Over 85% of women sustain perineal trauma to some degree during vaginal birth.1
A recent Cochrane Review concludes that antenatal perineal massage reduces the likelihood of perineal trauma and suggests women are given information on how to massage and made aware of the likely benefits.2
60 women were interviewed shortly after giving birth at St Thomas' Hospital (GSTFT) during May 2010. 60% had received information about antenatal perineal massage, 30% felt they were well informed and 27% said they were actively encouraged by their midwife. 77% were keen to practice perineal massage in future pregnancies.
There is a lack of enthusiasm and commitment among some midwives in educating women about antenatal perineal massage. Women need active education and encouragement to enhance confidence and compliance.
It is recommended that midwives and obstetricians at GSTFT collectively play a role in promoting antenatal perineal massage. They should all receive training with the aim of educating and following up 100% of women receiving antenatal care at GSTFT.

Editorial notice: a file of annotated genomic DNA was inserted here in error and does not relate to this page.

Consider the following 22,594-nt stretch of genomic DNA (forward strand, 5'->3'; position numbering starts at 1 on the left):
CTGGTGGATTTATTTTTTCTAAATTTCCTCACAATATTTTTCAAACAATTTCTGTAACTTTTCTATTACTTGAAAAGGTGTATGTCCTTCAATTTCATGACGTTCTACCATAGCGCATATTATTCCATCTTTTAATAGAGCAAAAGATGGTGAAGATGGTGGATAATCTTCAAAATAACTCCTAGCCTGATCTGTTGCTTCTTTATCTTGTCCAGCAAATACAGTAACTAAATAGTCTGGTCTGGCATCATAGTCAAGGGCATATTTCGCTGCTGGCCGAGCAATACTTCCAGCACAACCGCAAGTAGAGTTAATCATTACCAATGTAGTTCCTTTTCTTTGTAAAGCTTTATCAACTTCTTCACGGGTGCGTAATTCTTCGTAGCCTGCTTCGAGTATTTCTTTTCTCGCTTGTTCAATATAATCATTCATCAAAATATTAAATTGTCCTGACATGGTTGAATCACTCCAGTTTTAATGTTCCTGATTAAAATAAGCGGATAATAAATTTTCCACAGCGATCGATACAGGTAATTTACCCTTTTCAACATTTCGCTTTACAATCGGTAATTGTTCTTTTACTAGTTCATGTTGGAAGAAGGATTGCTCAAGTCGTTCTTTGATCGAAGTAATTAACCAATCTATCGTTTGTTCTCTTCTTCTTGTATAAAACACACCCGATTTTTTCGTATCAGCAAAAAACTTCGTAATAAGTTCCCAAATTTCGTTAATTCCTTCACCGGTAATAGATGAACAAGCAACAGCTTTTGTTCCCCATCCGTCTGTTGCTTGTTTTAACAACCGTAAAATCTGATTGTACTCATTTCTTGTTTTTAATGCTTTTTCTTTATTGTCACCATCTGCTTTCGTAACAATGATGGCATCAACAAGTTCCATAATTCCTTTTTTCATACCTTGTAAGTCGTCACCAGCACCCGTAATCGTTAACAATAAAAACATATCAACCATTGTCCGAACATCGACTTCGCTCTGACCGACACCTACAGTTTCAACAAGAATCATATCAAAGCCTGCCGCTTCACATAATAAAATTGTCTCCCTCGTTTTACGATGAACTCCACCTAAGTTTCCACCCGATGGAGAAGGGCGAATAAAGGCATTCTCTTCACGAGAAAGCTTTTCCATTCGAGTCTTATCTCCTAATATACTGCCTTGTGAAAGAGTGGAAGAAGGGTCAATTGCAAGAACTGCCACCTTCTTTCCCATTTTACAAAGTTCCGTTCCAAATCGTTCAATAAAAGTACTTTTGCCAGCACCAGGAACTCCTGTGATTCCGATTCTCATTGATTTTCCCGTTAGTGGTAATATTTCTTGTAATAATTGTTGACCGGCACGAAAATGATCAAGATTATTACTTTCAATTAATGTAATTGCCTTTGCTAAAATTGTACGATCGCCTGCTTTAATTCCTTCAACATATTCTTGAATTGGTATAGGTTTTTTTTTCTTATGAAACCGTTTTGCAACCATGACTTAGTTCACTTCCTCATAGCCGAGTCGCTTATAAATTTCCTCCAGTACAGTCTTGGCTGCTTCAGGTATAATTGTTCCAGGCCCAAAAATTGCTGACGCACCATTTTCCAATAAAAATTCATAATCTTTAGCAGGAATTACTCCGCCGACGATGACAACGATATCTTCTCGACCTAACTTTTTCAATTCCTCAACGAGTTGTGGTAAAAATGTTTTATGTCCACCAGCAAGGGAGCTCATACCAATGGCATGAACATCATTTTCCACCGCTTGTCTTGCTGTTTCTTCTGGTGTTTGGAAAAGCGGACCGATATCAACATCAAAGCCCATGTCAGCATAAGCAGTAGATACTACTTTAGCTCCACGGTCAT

A small investment of resources could lead to fewer repairs of perineal tears and fewer episiotomies leading to a reduction in the associated costs.
A reduction in perineal trauma reduces the discomfort experienced by women, encourages comfortable mobilisation and enhances a woman's emotional and physical wellbeing and her enjoyment of the newborn.
Women should be supported and motivated to prepare their bodies to the best of their abilities for pregnancy, childbirth and motherhood. Evidence shows antenatal perineal massage can play an integral role in this preparation.
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